|Typical crowded bookshelf in Chinese House--just like ours|
I can’t speak for Chuck, my infamous cat, but the day I knew we were visiting an honest to goodness Chinese house--well, let’s just say, my curiosity level shot to the roof.
We’d been traveling around Beijing for days--and we’d seen the Summer Palace, the Beijing Zoo, the Great Wall, Tianamen Square, and the Forbidden City. All famous tourist sites. And they were great, but there’s nothing like seeing the way the real people live.
“Chuck,” I said to him, “We’re going to be visiting a 300 year old house. In the Hutong district of Beijing.” Now, the Hutong district is the historic district of Beijing. It’s the way the city used to look--narrow streets, one story houses, many of which shared a community bathroom and had a heating system which had to be manually operated--fed coal or wood. People lived this way until quite recently (ten to fifteen years ago) when the government decided to modernize the city.
|The house we visited in Hutong district, the historic district of Beijing, China|
In fact, when I first visited Beijing and stayed there, I stayed in the Hutong district so that was my memory of the way Beijing looked. When people asked, what does Beijing look like, I described it as very historic looking--old, quaint.
Now, I had returned eight years later to a completely different place. This new Beijing looked like any other cosmopolitan city. The streets were jammed with traffic. High rise buildings and malls for shopping filled the city. In fact, underneath our hotel was a top notch, high end mall with a mega-sized skating rink and all the shops you’d expect as if you were in New York City--including Kate Spade and Cold Stone creamery.
Beijing has a population of approximately 25 million people, so you can imagine the challenges of the housing situation. High rise apartments replaced approximately 80% of the Hutong historic district. Our guide Julia, who used to live in the Hutong district, explained that her family had been relocated to an apartment with central heating and a bathroom. She had no complaints!
Today we were visiting a solid middle class family. Three people lived in this house. We were invited to a typical country style lunch prepared by the owners’ daughter and her aunt. The food was served family style. Platters of food were placed on the table and you served yourself. The entrees offered were freshly prepared with an emphasis on vegetables.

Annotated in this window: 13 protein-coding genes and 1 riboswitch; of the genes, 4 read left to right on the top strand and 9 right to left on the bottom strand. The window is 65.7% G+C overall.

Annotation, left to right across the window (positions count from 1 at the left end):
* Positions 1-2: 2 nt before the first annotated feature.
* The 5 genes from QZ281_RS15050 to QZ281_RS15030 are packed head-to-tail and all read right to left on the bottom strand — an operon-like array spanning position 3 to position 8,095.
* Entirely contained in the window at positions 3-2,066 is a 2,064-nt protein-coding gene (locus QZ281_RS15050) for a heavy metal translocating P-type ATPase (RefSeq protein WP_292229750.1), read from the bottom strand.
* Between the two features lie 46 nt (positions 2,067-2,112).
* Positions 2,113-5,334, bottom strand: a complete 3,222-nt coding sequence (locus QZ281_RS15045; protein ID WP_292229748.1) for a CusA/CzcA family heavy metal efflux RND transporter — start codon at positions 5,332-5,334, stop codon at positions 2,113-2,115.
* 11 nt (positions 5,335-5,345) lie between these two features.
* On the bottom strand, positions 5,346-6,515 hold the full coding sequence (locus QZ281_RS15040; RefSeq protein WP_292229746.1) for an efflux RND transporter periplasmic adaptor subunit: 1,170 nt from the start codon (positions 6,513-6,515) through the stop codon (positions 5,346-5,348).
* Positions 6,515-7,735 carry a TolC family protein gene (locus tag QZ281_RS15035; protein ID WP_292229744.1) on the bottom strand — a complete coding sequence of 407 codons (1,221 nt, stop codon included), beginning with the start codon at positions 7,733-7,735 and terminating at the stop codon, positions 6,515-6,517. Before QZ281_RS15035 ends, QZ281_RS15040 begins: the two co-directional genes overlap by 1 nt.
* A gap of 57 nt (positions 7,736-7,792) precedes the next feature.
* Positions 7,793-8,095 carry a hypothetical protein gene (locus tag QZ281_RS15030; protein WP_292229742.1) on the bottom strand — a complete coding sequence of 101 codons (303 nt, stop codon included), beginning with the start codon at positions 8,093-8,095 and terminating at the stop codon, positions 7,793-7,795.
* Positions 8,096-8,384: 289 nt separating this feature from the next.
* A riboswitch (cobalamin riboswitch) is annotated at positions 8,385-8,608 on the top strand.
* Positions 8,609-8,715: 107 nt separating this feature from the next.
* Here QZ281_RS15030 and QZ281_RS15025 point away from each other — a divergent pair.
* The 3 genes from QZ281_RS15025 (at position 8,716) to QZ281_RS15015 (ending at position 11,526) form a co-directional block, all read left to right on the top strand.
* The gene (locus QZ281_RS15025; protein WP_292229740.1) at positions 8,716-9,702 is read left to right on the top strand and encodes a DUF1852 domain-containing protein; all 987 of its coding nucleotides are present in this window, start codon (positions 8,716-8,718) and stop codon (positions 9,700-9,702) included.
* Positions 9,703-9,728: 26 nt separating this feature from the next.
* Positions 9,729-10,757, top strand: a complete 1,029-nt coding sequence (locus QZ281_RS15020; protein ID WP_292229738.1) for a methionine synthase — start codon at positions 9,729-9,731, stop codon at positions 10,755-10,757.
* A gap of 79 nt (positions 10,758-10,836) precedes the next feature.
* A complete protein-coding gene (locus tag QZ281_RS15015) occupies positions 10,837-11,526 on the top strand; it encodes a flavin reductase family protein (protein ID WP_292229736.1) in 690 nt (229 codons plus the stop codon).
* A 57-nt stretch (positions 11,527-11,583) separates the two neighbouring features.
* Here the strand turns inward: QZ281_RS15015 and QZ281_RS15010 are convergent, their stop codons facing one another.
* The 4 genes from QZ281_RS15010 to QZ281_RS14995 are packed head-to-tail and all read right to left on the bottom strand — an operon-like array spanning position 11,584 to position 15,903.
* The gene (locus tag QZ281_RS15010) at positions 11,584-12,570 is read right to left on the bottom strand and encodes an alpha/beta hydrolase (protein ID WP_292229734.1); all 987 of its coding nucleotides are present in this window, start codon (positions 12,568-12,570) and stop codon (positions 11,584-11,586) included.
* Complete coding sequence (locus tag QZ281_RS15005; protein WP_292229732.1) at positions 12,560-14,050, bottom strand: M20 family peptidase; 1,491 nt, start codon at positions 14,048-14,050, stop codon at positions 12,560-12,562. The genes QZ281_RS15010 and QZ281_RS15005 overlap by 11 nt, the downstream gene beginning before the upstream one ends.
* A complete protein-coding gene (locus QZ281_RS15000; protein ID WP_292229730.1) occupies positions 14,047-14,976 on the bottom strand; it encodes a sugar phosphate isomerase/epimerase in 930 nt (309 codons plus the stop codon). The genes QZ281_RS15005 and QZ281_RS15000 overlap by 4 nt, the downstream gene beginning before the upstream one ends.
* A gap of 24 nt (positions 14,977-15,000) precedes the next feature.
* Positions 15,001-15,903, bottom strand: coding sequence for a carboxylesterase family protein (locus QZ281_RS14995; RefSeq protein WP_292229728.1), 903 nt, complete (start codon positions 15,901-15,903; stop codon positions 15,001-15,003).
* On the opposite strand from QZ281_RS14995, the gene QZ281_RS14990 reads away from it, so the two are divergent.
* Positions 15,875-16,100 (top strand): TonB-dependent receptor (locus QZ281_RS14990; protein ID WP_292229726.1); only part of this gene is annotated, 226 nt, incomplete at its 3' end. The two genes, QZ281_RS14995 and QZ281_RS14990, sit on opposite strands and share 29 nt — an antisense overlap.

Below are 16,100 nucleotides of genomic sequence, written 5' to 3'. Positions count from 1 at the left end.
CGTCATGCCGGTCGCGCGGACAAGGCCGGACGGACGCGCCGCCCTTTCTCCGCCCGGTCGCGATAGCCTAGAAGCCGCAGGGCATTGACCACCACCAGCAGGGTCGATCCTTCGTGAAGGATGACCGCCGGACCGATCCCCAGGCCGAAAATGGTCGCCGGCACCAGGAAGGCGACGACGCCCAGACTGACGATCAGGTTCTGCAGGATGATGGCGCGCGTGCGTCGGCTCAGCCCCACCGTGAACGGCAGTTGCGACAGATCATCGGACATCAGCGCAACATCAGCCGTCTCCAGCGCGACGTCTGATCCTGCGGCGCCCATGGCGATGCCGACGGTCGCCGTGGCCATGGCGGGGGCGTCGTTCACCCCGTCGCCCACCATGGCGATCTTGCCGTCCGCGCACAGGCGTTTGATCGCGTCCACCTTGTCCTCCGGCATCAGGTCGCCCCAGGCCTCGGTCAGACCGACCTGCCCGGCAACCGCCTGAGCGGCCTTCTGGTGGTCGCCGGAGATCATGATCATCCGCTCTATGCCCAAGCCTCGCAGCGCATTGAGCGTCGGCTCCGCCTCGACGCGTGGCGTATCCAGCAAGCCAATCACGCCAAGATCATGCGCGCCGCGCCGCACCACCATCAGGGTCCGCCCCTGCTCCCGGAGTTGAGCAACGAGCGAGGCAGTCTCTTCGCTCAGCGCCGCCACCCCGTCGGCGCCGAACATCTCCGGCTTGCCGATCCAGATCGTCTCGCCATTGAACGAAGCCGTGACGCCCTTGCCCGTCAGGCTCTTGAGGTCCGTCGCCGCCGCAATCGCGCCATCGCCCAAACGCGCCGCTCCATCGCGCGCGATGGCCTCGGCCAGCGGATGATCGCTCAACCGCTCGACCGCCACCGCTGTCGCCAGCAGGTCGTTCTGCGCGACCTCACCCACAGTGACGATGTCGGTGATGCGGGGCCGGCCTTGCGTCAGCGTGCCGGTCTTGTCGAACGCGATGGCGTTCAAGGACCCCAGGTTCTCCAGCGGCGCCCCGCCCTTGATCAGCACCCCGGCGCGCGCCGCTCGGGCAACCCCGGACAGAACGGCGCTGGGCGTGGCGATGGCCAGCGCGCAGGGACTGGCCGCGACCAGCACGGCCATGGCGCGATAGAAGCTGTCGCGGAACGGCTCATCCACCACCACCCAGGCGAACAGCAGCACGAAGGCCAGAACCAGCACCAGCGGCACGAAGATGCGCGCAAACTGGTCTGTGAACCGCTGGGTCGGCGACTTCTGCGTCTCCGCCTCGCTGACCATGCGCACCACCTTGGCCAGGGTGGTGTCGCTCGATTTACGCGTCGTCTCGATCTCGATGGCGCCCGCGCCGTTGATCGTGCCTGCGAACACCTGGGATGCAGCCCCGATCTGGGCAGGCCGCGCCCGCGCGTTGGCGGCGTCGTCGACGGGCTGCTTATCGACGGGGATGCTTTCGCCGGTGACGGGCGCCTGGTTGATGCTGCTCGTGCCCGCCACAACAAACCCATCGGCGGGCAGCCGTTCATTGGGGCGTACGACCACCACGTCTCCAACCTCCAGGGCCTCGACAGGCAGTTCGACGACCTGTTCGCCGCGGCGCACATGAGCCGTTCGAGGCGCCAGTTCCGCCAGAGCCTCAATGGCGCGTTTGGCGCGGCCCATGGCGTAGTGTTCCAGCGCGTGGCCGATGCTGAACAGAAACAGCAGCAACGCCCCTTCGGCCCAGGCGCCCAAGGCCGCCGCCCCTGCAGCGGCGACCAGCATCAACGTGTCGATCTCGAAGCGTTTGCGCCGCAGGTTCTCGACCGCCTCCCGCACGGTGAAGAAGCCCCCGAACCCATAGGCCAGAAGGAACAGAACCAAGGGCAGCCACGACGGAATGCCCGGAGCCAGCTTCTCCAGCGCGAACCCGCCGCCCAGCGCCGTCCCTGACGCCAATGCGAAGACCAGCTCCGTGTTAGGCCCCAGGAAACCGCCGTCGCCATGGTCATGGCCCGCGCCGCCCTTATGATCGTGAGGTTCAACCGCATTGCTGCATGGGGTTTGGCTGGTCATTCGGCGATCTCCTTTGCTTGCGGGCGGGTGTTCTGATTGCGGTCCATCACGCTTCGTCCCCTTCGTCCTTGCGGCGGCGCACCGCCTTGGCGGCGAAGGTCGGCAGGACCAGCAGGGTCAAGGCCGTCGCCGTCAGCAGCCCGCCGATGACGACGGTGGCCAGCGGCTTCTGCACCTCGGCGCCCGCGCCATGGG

The house itself would be considered small by American standards. The walls were plaster and painted white. A few paintings done by the owner were scattered about. The furnishings were haphazard and reminded one of a college dorm atmosphere. There was a courtyard in the back with some plants and a bicycle.
|Through this window, you can see the courtyard--the plants and bicycle|
|The corner of the living room area which shows the paintings hung on the wall.|
|One of the two bedrooms in the house|
I was struck by the contrast. This simple house--representing the typical middle class Chinese lifestyle--stood in contrast to the expanse of the Great Wall or the breadth of Tianamen Square or the sheer massive square footage of the Forbidden City.
I don’t know what Chuck thought of the house. He sniffed around, as usual, then growled because the family also had a dog--which was a change from eight years ago.
Eight years ago, it was forbidden in China to own any kind of pet other than a bird. No dogs or cats. Now, however, one dog is allowed per household. There is no longer any limit on cats.
China, in this regard, has become a kinder and gentler place.
But now, we had a definite problem--dog versus cat.
Chuck was in the tiny kitchen, sniffing around, when the owner’s daughter walked in with a yapping dog on her heels.
|The tiny, super crowded kitchen where Chuck meets the Chinese dog|
|Side view of refrigerator--looked amazingly like ours|
Chuck froze. Then he growled.
I have to say--for a cat--he’s got plenty of guts.
The dog barked. But then he also froze.
We had the typical stand-off, like in the Hollywood movies.
Who would be fast enough to draw their gun first and shoot the other fellow down? Or in this case--jump on the other guy?? chase the other guy??
I wasn’t sure what was going to happen.
But, in truth, nothing did. Or, had a chance to.
I grabbed onto Chuck. The owner tackled her dog. We both smiled at each other. She spoke no English, and I speak no Chinese.
She disappeared into the other room with her dog.
“Chuck, is that any way to behave? Think of American-Chinese relations. What did that poor dog do to you anyway?”
But the Chuckster really wasn’t listening. Once the danger had dissipated, Chuck went back to what he was doing before--sniffing around--looking for the Chinese version of --yeah, you guessed it-CAT SNACKS. We don’t call him the “belly-boy” for nothing.
If you want to read more about Chuck and his antics, log onto www.katelutter.com.
Wild Point Island, my paranormal romance novel, is now available for purchase at Amazon.com and Barnes and Noble.com in both paperback and ebook formats. E Book Reviewers gave it 5 stars. Readers have called it a real page turners. Even Chuckie likes it when I read it aloud.